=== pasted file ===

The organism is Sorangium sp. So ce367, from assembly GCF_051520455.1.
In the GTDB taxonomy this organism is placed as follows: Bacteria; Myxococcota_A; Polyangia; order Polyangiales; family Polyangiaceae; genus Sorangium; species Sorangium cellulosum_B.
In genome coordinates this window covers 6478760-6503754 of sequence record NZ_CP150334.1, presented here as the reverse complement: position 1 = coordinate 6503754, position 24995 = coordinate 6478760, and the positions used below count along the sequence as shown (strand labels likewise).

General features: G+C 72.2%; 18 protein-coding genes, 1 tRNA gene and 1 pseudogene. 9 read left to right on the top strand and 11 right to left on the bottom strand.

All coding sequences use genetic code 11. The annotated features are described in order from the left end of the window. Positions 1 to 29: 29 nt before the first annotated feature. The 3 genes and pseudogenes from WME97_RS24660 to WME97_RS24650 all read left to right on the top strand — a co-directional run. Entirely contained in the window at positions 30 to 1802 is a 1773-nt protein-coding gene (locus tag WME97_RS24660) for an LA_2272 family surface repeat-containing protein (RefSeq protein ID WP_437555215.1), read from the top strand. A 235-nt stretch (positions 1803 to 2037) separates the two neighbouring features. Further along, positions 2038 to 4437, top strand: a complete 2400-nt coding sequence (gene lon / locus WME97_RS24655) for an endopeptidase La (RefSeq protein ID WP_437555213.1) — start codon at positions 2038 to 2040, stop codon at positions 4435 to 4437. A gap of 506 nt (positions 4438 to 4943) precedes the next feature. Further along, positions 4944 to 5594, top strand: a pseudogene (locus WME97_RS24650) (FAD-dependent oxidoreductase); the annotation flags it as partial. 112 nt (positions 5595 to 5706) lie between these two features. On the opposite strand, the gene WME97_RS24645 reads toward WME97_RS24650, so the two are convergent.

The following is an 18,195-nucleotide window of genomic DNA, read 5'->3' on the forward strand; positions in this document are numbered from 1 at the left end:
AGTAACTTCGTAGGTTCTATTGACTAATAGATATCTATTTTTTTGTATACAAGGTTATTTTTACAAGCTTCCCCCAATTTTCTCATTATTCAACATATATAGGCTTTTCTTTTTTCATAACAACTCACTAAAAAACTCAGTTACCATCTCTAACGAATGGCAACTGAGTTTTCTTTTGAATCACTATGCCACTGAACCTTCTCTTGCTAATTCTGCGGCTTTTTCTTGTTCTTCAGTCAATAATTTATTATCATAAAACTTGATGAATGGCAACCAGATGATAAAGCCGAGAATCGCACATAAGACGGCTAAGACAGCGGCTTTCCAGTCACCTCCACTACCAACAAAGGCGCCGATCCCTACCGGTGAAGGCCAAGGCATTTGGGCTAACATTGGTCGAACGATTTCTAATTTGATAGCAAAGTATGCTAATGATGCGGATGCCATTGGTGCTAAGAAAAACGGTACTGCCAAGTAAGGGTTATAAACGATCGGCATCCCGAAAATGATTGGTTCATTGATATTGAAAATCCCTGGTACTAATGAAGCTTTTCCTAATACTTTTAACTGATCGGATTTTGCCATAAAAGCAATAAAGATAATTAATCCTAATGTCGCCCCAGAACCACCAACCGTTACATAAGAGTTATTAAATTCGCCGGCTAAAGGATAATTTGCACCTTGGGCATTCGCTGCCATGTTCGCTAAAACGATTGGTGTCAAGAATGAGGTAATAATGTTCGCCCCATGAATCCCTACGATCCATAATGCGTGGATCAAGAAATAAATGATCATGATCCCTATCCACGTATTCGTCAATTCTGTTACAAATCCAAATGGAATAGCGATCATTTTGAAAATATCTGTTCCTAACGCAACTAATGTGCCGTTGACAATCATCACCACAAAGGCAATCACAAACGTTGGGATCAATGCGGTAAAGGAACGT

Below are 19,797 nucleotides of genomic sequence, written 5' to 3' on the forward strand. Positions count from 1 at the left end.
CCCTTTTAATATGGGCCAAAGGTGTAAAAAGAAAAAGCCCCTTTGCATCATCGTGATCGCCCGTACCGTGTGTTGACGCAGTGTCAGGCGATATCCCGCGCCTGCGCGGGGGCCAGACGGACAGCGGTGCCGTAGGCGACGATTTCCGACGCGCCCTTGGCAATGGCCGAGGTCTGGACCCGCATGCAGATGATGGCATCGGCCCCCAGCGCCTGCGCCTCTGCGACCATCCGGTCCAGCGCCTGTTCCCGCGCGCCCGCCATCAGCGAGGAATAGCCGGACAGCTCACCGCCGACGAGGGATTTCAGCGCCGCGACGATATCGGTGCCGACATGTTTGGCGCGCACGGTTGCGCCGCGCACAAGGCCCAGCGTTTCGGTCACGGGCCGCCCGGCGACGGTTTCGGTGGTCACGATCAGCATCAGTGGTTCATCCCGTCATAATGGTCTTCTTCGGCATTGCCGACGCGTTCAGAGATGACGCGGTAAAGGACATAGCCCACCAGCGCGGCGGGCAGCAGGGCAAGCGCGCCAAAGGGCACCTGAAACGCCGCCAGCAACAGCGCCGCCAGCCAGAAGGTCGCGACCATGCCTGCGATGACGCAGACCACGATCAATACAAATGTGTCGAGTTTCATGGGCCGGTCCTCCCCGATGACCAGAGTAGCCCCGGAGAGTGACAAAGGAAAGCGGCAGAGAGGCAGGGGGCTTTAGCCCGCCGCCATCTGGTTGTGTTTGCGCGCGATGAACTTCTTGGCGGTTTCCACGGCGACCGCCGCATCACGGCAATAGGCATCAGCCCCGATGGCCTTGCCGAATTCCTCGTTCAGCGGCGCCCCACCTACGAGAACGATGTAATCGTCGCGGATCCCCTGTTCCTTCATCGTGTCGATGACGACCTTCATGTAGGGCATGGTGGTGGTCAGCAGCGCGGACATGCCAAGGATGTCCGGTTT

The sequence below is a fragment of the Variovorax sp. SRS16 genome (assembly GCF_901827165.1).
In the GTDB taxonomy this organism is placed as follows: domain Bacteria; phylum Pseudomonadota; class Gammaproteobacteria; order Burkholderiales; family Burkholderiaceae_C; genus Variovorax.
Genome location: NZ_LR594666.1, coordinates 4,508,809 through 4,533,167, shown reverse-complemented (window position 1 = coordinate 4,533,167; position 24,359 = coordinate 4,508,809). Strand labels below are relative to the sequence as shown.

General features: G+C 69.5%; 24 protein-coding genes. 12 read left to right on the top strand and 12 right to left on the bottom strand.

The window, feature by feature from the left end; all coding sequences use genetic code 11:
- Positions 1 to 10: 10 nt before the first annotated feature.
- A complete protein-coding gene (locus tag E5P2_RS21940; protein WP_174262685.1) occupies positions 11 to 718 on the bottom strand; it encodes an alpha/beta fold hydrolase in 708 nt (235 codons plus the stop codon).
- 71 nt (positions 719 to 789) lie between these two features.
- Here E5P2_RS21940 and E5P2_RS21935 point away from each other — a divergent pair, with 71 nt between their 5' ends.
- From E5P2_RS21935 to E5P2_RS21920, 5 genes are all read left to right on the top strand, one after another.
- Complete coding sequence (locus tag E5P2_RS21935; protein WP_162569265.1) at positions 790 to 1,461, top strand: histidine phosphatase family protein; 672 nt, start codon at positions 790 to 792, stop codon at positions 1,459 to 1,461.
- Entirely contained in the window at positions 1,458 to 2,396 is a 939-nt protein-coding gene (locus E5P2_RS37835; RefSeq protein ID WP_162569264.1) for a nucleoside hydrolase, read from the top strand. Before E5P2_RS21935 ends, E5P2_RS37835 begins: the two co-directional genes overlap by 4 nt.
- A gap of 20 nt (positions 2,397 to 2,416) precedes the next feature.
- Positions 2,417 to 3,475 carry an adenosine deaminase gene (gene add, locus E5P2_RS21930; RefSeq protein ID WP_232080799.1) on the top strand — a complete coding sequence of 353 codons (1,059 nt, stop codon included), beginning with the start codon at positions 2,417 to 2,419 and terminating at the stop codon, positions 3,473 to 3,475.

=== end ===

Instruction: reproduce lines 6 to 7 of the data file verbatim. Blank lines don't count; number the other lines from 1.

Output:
The following is an 18,195-nucleotide window of genomic DNA, read 5'->3' on the forward strand; positions in this document are numbered from 1 at the left end:
AGTAACTTCGTAGGTTCTATTGACTAATAGATATCTATTTTTTTGTATACAAGGTTATTTTTACAAGCTTCCCCCAATTTTCTCATTATTCAACATATATAGGCTTTTCTTTTTTCATAACAACTCACTAAAAAACTCAGTTACCATCTCTAACGAATGGCAACTGAGTTTTCTTTTGAATCACTATGCCACTGAACCTTCTCTTGCTAATTCTGCGGCTTTTTCTTGTTCTTCAGTCAATAATTTATTATCATAAAACTTGATGAATGGCAACCAGATGATAAAGCCGAGAATCGCACATAAGACGGCTAAGACAGCGGCTTTCCAGTCACCTCCACTACCAACAAAGGCGCCGATCCCTACCGGTGAAGGCCAAGGCATTTGGGCTAACATTGGTCGAACGATTTCTAATTTGATAGCAAAGTATGCTAATGATGCGGATGCCATTGGTGCTAAGAAAAACGGTACTGCCAAGTAAGGGTTATAAACGATCGGCATCCCGAAAATGATTGGTTCATTGATATTGAAAATCCCTGGTACTAATGAAGCTTTTCCTAATACTTTTAACTGATCGGATTTTGCCATAAAAGCAATAAAGATAATTAATCCTAATGTCGCCCCAGAACCACCAACCGTTACATAAGAGTTATTAAATTCGCCGGCTAAAGGATAATTTGCACCTTGGGCATTCGCTGCCATGTTCGCTAAAACGATTGGTGTCAAGAATGAGGTAATAATGTTCGCCCCATGAATCCCTACGATCCATAATGCGTGGATCAAGAAATAAATGATCATGATCCCTATCCACGTATTCGTCAATTCTGTTACAAATCCAAATGGAATAGCGATCATTTTGAAAATATCTGTTCCTAACGCAACTAATGTGCCGTTGACAATCATCACCACAAAGGCAATCACAAACGTTGGGATCAATGCGGTAAAGGAACGT